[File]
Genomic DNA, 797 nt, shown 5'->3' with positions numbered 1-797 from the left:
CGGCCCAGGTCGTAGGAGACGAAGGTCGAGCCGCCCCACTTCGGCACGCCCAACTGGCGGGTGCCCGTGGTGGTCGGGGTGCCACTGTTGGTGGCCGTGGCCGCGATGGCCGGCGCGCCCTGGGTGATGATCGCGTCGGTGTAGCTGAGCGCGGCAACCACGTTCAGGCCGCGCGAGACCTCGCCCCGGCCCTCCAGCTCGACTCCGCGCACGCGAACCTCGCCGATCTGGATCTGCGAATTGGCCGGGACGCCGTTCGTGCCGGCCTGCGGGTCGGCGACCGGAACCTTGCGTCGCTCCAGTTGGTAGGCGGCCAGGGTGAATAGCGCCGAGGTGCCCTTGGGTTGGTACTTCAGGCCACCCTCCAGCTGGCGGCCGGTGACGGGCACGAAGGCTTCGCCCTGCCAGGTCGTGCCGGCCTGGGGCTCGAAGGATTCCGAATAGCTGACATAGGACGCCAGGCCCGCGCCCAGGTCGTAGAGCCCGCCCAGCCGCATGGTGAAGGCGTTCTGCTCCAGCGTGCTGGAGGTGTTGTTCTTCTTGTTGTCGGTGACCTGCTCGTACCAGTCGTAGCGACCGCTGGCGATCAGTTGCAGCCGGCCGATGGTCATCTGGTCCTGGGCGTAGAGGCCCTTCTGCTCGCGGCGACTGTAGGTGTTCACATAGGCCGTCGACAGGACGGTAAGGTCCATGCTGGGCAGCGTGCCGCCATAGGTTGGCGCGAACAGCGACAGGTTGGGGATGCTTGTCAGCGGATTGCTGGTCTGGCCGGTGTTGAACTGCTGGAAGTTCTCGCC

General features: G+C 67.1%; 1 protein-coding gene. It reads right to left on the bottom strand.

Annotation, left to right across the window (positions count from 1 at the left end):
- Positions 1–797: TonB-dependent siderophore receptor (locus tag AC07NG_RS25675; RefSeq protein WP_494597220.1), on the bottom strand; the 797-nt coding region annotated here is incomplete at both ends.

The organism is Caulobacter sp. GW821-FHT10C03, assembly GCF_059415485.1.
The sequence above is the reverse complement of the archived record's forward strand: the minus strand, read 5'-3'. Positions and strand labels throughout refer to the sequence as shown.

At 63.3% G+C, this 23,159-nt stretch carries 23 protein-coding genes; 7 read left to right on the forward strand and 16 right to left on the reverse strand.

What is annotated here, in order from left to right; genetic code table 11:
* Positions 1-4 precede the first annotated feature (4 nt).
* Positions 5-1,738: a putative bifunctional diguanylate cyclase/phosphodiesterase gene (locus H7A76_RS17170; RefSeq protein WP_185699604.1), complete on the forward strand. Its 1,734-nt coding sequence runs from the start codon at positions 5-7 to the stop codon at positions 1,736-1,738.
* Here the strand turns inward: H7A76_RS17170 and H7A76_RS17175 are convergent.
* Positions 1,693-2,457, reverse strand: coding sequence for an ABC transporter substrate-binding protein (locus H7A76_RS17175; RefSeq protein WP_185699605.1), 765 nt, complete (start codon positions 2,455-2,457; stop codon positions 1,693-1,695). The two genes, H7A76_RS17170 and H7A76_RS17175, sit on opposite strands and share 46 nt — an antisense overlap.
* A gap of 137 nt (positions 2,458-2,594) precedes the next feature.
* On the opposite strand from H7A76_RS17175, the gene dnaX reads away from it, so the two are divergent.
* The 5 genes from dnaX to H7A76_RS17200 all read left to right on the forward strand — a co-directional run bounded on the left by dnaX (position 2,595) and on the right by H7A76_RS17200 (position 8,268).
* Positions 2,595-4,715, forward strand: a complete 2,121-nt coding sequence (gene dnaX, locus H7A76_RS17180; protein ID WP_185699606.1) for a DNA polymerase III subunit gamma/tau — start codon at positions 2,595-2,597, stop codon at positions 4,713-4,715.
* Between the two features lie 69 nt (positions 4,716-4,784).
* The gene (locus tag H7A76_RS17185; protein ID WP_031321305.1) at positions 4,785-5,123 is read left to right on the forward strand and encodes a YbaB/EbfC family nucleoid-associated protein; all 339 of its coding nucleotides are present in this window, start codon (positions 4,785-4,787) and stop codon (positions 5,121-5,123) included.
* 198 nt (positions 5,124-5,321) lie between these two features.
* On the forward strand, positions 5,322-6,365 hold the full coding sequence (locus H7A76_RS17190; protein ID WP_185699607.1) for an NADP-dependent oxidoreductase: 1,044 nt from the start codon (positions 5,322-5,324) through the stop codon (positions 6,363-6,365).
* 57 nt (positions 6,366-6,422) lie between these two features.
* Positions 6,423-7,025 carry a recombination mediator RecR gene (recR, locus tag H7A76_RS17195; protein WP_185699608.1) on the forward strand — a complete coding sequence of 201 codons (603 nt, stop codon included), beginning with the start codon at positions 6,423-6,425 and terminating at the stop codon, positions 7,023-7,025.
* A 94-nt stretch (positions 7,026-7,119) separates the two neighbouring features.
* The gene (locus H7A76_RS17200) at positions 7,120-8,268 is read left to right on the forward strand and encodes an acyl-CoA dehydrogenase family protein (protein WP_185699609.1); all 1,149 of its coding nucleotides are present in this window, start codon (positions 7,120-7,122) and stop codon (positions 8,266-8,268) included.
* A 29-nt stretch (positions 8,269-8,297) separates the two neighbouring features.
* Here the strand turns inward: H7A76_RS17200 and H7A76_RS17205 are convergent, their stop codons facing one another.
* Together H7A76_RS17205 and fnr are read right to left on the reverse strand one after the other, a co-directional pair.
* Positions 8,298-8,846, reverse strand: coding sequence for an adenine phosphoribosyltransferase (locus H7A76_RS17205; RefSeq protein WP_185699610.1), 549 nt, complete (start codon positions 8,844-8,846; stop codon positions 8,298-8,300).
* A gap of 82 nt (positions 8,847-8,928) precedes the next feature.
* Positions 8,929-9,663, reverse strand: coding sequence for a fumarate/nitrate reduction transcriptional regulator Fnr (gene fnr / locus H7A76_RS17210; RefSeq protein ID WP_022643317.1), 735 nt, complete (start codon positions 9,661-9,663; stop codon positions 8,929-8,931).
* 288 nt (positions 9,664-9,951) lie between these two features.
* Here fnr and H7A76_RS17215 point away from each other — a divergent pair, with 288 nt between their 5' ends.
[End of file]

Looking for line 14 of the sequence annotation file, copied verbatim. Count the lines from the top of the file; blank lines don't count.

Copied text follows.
* A gap of 137 nt (positions 2,458-2,594) precedes the next feature.